Older blog entries for ib (starting at number 15)

28 Jan 2004 (updated 28 Jan 2004 at 21:04 UTC) »

The recent launch of Orkut.com, and the flurry of sign-ups, partially powered by its ``exclusive'' model of invitation based membership, has brought discussions about ``social networks'' and sites like Friendster, Tribe, and LinkedIn back into the spotlight of discussions.

Social networking isn't new. It is, in fact, as old as institutions and organizations are. Not just since the fundamental writings by Sociologists such as Coleman in 1964 have groups and circles attempted to harness the social capital inherent in structures, using tools to rate and evaluate individuals within a social grouping, and to facilitate communications amongst the members.

The oldest club in Europe, an exclusive French society of dove breeders, used social networking tools since the late 17th century to connect its members via a handwritten newsletter, circulating from member to member, and being amended along the way. A special trust metric had been established, which allowed each breeder to rate his peers, a process in which each vote carried weight based on the casters own ratings. In addition to the mailing, which took roughly one year to travel each of the members, shortcut routes were established, usually between counties, through which smaller groups could reach other groups. To create the shortcuts, each breeder was required to name at least two ``sponsors'' and four breeders he sponsored. Communications between unlinked individuals had to be established by finding a connection via ones own sponsor. Sponsors could, similarly, only communicate with their sponsors or sponsored individuals, making the initial contact a matter of knowing and being known. Once an initial contact was established, the following newsletter circulation was amended to reflect the newly linked breeders, who now were free to communicate and refer directly.

Acceptance of communications of bird purchases and sales based almost entirely on the ratings found inside the newsletter and contacts initiated by sponsors.

If this sounds even vaguely familiar, it does so, because it is reflected, in part, by today's ``social networking'' software.

It hasn't changed much. What did change, are the tools. And their names. And the hubris surrounding them. While most of the hurdles have fallen, including the sometimes mind-numbing wait for another circulation of the newsletter, and initiation has become much easier, the same basic ideas are still at work.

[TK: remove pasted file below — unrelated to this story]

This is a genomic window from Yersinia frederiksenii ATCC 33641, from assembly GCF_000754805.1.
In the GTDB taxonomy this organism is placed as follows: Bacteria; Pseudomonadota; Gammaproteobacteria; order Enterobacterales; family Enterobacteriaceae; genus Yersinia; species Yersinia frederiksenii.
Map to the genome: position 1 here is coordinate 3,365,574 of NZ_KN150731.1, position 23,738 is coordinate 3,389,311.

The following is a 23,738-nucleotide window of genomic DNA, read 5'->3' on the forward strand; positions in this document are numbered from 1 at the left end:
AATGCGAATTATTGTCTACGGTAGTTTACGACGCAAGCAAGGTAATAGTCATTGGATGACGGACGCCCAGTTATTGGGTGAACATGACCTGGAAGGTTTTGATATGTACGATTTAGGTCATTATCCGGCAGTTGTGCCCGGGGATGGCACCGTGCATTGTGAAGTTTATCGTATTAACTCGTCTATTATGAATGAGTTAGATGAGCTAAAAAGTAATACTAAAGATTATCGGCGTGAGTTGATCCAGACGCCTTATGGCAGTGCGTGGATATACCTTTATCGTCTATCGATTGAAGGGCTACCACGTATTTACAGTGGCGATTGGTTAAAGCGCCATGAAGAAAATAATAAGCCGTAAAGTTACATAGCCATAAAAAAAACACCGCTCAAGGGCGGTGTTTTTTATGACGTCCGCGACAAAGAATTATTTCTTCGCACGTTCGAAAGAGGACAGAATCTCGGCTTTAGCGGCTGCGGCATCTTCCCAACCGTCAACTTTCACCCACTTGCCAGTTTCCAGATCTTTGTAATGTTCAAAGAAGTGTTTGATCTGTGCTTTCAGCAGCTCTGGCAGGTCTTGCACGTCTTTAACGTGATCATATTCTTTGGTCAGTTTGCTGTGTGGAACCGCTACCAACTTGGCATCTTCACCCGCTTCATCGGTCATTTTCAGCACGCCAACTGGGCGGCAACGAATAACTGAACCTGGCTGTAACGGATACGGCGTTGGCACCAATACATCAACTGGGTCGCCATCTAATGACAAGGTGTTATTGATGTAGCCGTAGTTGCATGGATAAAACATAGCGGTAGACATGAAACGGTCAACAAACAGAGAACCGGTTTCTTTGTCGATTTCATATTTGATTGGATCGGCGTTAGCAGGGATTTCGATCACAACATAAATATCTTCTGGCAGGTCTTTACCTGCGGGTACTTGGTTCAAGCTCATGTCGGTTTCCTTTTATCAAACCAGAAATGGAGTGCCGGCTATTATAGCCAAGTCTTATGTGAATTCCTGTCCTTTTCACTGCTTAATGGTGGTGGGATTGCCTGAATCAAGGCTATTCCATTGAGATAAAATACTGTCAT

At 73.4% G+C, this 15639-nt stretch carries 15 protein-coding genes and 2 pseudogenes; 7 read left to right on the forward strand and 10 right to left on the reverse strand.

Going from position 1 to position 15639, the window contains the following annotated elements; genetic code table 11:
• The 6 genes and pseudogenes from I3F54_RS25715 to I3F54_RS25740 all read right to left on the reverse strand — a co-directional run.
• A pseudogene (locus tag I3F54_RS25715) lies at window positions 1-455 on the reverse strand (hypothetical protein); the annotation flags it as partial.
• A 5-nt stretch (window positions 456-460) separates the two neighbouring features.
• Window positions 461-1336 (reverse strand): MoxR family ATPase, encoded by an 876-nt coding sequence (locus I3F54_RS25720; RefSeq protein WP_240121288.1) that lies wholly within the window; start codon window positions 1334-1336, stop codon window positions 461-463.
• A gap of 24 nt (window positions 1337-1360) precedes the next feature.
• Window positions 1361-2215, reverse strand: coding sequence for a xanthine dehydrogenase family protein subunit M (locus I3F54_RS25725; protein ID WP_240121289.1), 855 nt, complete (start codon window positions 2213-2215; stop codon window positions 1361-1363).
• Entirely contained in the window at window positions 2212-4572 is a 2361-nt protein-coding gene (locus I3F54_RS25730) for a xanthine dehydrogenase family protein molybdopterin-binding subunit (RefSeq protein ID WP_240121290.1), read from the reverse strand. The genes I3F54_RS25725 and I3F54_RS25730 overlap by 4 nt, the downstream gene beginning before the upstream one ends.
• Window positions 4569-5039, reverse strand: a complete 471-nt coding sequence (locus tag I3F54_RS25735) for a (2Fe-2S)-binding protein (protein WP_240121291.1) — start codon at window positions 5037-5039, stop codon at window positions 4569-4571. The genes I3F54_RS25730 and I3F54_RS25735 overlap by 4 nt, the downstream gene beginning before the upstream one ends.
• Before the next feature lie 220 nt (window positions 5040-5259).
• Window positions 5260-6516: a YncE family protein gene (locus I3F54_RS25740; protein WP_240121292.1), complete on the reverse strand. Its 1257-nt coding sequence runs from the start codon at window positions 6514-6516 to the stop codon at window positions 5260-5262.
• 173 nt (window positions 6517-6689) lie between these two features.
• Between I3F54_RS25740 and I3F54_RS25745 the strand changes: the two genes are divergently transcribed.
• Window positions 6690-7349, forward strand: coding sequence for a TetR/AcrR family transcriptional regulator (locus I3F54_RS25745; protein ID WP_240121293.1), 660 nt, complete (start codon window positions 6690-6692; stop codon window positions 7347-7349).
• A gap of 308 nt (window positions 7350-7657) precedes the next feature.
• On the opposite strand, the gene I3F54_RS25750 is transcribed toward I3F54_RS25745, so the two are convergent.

Even the pranksters, fakesters, and bogus friendship links aren't new. The Count of Villechy, in 1889, was expelled from the club for posing as two breeders in an attempt to boost his ranking. The attempt failed due to the elaborate trust metric (which is closely related to the metric used at Advogato [and was calculated by hand, no less]), and because of his estranged mistress' relationship to another, influential, club member.

Social networking is not "happening".

True, in a way, it is, and has been, ever since man decided that being in groups is a good idea. Social networking is shaping its forms and tools, based on the simple method of trial and error. If it works, it'll stick around, if it doesn't, it won't. It's just not "happening" in the "in" sense of the word.

The new meme on the block are social networks in software. Because 'networking' sounds so wonderfully technical, its original meaning (predating even the most rudimentary computers and data-networks by a few decades) has slowly given way to the new, leaving discussions about "social networking" with the task to untangle and uniquely address either one.

"Social capital accumulates through social networks and trust, and the norms of mutual reciprocity that these relationships foster." - Coleman, Puntnam 1988. → Today's "social networking" technology, the attempt to replicate and visualize social ties in HTML, XML, or graphical means, is a toy - at best. In its current application, it creates a user-base in which individuals are more interested in creating individual data, not social data. Once the emphasis is based on the size of a social interaction, not its quality, ties rot and become meaningless. Such a design also gives way to appeasement approaches (reciprocal linking, solicitation of links by way of creating meaningless ties, or linking individuals in an attempt to enter a specific social structure, not as a means to represent a preexisting relationship).